Singapore to invest in Shell's US$1 billion plant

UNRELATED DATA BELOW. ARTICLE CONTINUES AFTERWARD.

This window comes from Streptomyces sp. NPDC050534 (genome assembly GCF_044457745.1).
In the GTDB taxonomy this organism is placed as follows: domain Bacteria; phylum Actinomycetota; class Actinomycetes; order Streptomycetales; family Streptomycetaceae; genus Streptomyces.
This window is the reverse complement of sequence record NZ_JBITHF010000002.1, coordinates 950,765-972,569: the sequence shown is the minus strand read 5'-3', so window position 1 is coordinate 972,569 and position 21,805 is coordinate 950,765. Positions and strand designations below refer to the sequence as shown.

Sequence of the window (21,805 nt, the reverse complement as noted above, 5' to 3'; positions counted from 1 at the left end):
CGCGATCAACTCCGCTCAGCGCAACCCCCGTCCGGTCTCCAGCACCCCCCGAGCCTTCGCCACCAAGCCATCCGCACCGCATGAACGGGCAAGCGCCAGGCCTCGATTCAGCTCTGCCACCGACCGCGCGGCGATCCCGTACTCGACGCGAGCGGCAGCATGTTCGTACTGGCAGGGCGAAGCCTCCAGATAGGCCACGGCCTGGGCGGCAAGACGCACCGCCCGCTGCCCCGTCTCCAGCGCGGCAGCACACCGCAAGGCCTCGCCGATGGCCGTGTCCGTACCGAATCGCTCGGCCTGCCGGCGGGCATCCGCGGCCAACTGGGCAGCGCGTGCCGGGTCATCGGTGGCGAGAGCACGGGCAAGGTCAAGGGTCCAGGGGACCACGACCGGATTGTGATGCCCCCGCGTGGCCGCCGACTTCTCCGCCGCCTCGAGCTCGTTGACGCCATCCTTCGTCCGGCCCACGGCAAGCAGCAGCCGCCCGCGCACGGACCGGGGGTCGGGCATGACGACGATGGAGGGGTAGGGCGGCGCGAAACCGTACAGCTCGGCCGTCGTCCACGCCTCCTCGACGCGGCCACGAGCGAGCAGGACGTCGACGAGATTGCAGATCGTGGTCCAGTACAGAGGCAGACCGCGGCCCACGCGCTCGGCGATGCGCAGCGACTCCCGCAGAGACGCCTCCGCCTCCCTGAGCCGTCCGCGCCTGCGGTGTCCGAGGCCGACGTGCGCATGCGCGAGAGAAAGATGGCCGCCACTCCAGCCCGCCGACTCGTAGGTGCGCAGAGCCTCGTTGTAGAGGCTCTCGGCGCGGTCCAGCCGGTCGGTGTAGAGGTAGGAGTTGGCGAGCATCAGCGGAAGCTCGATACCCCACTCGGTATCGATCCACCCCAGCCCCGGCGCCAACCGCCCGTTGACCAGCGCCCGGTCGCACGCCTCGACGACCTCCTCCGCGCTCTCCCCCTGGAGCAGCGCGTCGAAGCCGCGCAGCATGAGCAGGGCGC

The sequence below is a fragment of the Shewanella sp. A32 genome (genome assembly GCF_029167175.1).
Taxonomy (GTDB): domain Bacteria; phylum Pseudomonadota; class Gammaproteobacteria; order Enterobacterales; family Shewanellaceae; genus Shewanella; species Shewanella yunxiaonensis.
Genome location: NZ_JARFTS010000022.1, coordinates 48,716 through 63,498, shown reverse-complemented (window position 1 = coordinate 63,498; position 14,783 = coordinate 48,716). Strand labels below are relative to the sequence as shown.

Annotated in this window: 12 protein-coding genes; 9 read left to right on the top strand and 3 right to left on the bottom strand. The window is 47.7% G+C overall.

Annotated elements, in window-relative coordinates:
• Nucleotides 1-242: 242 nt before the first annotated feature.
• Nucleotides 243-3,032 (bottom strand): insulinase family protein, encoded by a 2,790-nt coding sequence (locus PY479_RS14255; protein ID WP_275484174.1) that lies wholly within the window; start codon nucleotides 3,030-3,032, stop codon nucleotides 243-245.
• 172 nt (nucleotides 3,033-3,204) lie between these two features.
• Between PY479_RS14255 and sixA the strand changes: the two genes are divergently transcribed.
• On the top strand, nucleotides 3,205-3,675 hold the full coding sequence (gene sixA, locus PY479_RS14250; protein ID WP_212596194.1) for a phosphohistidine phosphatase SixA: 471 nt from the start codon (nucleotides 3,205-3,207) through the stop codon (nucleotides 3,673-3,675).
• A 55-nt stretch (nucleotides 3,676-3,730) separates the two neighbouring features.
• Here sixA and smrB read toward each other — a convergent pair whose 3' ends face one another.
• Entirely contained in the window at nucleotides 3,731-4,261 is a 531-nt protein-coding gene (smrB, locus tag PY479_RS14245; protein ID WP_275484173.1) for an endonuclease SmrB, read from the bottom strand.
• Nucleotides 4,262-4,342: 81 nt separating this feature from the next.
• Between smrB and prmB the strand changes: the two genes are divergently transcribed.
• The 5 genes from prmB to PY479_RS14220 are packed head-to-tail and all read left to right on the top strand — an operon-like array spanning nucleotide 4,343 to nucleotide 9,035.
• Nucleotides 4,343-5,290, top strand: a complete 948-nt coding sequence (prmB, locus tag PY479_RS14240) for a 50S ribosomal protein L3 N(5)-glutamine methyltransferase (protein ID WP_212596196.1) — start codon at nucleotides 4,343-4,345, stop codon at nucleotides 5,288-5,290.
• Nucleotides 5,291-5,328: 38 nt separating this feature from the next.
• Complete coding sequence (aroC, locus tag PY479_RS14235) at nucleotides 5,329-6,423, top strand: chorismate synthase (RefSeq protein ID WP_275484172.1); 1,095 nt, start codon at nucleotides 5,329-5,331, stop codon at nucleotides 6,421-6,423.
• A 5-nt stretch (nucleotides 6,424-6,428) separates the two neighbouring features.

The Singapore government may invest in a US$1 billion chemical plant in Singapore with Royal Dutch/Shell Group, Europe's second-largest oil producer. The Singapore government will be replacing Japan's Sumitomo Chemical Co., as the company preferred to give priority to a US$ 4.3 billion venture in Saudi Arabia. Construction of the plant is scheduled to start in 2006 and commercial operations in 2009. The plant to be built on Pulau Bukom, southwest of Singapore, and will double Shell's ethylene capacity in Singapore to 2.1 million tpa. Singapore is Asia's biggest oil-trading centre with more than US$100 billion in trade a year. To maintain it's lead position, Singapore wants refiners to expand production of higher priced products. For this, the government is reclaiming land on several islands off the southwest to develop a petrochemical hub. Eastman Chemical Co., Exxon Mobil Corp. and Mitsui Chemicals Inc. have set up factories on the island, producing petrochemicals and plastics. Singapore expects output of ethylene in the country to rise to 3 million tpa by 2010 from the current 1.8 million tons. Ethylene prices in Northeast Asia, currently at US$1,060 per ton levels, rose to almost US$1,300 per ton in Sept, the highest level since 1992. As prices rise, Shell and rivals BP and BASF are boosting ethylene output amid soaring demand for plastics in China and other Asian countries.
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